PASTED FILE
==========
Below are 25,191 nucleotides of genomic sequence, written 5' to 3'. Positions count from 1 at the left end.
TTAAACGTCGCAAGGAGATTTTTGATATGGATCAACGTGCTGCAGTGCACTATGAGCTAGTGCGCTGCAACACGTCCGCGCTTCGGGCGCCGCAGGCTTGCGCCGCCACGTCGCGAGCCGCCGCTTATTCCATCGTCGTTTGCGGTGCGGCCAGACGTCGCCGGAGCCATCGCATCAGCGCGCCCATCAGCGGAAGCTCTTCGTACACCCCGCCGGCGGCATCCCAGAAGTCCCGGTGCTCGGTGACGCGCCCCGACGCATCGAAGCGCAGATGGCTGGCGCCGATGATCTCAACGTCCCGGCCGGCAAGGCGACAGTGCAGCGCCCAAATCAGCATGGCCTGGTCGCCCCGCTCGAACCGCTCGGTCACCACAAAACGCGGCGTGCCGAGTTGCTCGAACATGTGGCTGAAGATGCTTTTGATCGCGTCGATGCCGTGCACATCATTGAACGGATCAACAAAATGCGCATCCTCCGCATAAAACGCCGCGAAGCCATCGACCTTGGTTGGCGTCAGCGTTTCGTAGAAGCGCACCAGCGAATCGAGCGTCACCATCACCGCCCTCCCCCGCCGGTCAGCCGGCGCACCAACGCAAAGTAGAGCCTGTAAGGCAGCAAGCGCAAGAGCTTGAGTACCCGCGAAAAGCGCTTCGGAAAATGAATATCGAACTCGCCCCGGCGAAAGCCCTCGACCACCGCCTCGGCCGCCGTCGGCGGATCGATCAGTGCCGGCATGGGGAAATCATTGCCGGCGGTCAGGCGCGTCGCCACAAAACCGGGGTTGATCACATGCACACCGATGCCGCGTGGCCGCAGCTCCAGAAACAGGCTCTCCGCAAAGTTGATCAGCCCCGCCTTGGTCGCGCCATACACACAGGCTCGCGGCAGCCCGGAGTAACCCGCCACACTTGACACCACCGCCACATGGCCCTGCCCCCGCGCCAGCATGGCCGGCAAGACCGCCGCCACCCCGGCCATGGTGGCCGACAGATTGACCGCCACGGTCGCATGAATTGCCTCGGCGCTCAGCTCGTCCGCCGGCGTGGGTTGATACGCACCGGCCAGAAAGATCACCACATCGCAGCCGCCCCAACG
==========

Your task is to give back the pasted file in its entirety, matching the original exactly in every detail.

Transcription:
Below are 25,191 nucleotides of genomic sequence, written 5' to 3'. Positions count from 1 at the left end.
TTAAACGTCGCAAGGAGATTTTTGATATGGATCAACGTGCTGCAGTGCACTATGAGCTAGTGCGCTGCAACACGTCCGCGCTTCGGGCGCCGCAGGCTTGCGCCGCCACGTCGCGAGCCGCCGCTTATTCCATCGTCGTTTGCGGTGCGGCCAGACGTCGCCGGAGCCATCGCATCAGCGCGCCCATCAGCGGAAGCTCTTCGTACACCCCGCCGGCGGCATCCCAGAAGTCCCGGTGCTCGGTGACGCGCCCCGACGCATCGAAGCGCAGATGGCTGGCGCCGATGATCTCAACGTCCCGGCCGGCAAGGCGACAGTGCAGCGCCCAAATCAGCATGGCCTGGTCGCCCCGCTCGAACCGCTCGGTCACCACAAAACGCGGCGTGCCGAGTTGCTCGAACATGTGGCTGAAGATGCTTTTGATCGCGTCGATGCCGTGCACATCATTGAACGGATCAACAAAATGCGCATCCTCCGCATAAAACGCCGCGAAGCCATCGACCTTGGTTGGCGTCAGCGTTTCGTAGAAGCGCACCAGCGAATCGAGCGTCACCATCACCGCCCTCCCCCGCCGGTCAGCCGGCGCACCAACGCAAAGTAGAGCCTGTAAGGCAGCAAGCGCAAGAGCTTGAGTACCCGCGAAAAGCGCTTCGGAAAATGAATATCGAACTCGCCCCGGCGAAAGCCCTCGACCACCGCCTCGGCCGCCGTCGGCGGATCGATCAGTGCCGGCATGGGGAAATCATTGCCGGCGGTCAGGCGCGTCGCCACAAAACCGGGGTTGATCACATGCACACCGATGCCGCGTGGCCGCAGCTCCAGAAACAGGCTCTCCGCAAAGTTGATCAGCCCCGCCTTGGTCGCGCCATACACACAGGCTCGCGGCAGCCCGGAGTAACCCGCCACACTTGACACCACCGCCACATGGCCCTGCCCCCGCGCCAGCATGGCCGGCAAGACCGCCGCCACCCCGGCCATGGTGGCCGACAGATTGACCGCCACGGTCGCATGAATTGCCTCGGCGCTCAGCTCGTCCGCCGGCGTGGGTTGATACGCACCGGCCAGAAAGATCACCACATCGCAGCCGCCCCAACG